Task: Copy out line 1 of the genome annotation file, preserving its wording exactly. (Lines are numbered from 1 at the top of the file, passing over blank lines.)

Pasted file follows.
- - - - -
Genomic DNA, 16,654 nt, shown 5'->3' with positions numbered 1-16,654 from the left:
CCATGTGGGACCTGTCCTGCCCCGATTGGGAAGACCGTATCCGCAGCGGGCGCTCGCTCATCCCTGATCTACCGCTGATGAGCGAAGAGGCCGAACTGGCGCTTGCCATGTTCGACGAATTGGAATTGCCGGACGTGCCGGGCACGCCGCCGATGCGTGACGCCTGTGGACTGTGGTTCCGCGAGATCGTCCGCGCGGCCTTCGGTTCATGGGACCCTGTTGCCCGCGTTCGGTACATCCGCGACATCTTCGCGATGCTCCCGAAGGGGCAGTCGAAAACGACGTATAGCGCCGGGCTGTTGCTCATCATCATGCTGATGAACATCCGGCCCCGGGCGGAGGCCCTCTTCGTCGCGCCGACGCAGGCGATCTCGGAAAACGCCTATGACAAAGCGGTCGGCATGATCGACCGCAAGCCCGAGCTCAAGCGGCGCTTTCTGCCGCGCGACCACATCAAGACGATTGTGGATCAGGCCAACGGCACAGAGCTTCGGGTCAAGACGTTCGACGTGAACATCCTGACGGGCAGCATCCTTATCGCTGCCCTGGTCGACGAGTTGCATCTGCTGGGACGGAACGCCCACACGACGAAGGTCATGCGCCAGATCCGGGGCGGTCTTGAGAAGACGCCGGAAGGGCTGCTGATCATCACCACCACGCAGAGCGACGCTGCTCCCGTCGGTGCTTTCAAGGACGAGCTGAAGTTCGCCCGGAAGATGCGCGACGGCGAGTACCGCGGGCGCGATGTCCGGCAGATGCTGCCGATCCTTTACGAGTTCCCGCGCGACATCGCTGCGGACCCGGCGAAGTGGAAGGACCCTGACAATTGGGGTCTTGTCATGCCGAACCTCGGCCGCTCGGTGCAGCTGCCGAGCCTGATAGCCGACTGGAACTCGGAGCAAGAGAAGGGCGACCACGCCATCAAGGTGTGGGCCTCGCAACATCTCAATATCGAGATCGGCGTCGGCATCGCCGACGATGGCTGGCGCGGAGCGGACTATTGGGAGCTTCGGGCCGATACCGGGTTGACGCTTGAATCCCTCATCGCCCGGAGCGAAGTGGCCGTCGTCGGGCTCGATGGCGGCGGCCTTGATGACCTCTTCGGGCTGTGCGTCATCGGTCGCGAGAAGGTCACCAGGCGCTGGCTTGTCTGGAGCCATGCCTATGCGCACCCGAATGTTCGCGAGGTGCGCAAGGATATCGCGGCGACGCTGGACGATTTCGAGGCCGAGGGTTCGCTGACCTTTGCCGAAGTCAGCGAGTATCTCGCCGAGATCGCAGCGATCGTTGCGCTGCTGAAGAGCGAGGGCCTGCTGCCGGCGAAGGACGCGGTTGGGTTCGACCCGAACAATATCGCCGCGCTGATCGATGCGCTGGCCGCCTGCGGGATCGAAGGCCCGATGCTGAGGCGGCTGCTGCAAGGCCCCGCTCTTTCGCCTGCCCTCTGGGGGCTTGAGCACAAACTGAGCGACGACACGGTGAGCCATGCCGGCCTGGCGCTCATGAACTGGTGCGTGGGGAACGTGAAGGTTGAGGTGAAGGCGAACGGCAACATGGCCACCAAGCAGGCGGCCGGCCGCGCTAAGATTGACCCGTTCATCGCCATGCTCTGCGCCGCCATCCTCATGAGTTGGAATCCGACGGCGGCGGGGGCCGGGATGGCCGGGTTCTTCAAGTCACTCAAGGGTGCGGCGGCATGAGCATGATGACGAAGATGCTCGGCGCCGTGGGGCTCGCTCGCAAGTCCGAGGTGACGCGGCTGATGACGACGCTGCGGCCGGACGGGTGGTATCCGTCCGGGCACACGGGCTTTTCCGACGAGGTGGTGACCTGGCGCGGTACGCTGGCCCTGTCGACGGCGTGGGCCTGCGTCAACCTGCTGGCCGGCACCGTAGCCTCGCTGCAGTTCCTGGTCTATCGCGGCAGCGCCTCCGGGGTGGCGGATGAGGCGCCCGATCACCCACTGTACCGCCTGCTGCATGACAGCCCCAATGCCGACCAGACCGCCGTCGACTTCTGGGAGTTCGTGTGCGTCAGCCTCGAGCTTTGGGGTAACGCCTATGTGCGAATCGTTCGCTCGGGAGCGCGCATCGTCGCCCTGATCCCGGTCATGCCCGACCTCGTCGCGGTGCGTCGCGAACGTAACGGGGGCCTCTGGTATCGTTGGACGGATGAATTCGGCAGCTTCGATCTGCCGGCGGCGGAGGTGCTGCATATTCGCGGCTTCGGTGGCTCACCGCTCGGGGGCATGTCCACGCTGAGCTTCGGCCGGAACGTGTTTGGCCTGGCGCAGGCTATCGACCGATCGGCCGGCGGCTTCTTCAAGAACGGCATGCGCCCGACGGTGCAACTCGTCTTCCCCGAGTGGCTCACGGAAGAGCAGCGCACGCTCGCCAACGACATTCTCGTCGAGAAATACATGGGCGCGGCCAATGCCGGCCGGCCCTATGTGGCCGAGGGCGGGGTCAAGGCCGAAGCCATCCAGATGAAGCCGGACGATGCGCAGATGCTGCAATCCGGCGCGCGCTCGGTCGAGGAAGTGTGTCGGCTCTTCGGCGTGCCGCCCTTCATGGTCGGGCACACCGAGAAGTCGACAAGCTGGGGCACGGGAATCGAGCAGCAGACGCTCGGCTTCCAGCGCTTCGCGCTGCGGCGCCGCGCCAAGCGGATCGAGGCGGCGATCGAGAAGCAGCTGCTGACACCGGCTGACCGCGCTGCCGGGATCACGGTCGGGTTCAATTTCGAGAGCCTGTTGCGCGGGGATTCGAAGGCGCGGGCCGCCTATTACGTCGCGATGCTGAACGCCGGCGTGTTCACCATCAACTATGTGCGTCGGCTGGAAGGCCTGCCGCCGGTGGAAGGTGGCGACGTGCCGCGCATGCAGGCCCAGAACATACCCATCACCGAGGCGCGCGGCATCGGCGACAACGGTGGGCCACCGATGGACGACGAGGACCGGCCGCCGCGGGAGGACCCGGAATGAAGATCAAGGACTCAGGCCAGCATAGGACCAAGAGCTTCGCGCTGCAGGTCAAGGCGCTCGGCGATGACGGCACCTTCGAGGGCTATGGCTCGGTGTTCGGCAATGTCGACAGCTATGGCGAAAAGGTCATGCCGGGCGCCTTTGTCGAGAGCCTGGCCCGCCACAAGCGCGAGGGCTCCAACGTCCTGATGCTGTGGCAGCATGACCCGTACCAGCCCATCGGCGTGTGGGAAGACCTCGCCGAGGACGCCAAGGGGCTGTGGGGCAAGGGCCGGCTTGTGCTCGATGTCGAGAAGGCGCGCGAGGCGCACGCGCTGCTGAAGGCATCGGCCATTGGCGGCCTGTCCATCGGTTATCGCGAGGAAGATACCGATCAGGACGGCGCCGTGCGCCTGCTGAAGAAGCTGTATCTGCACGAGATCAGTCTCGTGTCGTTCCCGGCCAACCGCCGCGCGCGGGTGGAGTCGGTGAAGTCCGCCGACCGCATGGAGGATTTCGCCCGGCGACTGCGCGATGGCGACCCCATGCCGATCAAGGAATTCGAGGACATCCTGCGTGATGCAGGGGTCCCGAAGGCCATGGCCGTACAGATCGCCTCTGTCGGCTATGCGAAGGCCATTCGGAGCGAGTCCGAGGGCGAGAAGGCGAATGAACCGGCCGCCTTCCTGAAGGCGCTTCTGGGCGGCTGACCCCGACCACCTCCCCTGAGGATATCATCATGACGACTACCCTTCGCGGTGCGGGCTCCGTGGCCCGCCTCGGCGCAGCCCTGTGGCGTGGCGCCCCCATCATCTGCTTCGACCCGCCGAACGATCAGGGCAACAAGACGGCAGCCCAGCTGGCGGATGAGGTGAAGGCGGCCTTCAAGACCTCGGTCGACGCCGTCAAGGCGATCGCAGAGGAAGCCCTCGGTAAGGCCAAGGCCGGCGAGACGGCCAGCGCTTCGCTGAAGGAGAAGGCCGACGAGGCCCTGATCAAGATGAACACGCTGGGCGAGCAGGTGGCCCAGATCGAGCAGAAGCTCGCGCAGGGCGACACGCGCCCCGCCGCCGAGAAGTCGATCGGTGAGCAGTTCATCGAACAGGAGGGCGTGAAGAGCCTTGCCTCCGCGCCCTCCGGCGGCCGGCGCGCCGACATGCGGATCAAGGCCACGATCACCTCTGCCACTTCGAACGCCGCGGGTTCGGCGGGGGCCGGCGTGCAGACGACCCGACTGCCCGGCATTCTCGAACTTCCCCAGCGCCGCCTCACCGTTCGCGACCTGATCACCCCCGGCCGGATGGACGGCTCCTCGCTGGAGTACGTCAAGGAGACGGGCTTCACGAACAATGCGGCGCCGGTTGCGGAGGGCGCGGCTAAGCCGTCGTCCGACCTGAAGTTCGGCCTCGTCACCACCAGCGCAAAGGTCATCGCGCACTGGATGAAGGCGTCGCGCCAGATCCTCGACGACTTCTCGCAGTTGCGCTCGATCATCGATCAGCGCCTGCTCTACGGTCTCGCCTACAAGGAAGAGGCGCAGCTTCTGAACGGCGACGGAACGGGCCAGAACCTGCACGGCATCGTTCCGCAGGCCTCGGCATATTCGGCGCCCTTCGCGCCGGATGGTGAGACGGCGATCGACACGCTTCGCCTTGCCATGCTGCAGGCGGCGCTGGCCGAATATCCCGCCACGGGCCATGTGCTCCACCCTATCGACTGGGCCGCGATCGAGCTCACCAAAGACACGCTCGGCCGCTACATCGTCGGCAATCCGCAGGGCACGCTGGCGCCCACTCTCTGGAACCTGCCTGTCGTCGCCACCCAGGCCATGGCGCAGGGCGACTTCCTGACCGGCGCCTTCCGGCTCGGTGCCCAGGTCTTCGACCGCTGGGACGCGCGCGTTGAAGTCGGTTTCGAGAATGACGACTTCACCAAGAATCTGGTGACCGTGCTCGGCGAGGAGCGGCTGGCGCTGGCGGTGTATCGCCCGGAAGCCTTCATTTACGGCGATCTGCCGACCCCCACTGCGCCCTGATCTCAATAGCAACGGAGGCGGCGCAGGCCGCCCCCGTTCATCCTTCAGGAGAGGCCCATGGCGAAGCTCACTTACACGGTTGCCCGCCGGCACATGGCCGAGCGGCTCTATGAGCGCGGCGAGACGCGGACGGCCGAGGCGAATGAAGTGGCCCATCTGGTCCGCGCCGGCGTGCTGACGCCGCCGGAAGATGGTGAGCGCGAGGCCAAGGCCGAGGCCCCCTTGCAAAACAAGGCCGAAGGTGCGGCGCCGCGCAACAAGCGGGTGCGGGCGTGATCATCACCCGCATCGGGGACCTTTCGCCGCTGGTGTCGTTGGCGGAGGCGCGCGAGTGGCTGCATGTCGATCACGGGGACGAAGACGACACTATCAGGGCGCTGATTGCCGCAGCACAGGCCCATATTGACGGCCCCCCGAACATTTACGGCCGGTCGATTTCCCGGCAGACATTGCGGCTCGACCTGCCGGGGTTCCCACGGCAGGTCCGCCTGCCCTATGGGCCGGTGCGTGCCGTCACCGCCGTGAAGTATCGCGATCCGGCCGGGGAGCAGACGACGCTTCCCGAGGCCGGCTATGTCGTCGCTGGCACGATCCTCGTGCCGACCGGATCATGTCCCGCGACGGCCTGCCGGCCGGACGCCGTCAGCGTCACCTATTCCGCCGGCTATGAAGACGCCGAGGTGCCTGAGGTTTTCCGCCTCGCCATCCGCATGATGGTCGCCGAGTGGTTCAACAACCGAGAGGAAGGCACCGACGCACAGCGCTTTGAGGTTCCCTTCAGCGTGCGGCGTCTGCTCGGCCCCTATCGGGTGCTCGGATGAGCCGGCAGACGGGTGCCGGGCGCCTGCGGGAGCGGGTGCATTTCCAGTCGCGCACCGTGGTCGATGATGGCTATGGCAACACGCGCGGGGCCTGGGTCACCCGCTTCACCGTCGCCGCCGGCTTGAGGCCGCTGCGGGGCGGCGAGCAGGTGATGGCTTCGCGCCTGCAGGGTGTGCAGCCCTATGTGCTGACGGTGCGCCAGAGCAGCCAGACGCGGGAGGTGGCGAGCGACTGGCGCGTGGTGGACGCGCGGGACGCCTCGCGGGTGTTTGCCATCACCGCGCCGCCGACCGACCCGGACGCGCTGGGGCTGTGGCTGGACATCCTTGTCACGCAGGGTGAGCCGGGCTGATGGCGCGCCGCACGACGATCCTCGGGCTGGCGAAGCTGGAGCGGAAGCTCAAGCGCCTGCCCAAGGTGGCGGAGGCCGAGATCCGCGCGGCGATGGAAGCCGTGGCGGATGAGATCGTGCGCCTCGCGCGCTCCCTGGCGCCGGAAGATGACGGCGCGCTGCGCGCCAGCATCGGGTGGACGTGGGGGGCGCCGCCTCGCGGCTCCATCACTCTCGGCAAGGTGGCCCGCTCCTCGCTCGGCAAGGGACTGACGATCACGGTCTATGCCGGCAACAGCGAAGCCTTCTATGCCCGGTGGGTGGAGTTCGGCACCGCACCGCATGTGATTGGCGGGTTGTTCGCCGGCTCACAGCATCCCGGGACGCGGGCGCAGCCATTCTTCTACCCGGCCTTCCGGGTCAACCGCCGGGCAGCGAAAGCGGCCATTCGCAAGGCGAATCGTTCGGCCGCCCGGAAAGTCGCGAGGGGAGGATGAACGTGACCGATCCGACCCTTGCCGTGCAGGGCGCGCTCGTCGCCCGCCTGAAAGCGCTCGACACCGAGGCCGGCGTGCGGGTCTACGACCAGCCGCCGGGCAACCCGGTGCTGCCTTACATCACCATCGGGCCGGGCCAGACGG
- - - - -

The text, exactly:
Genomic DNA, 16,654 nt, shown 5'->3' with positions numbered 1-16,654 from the left: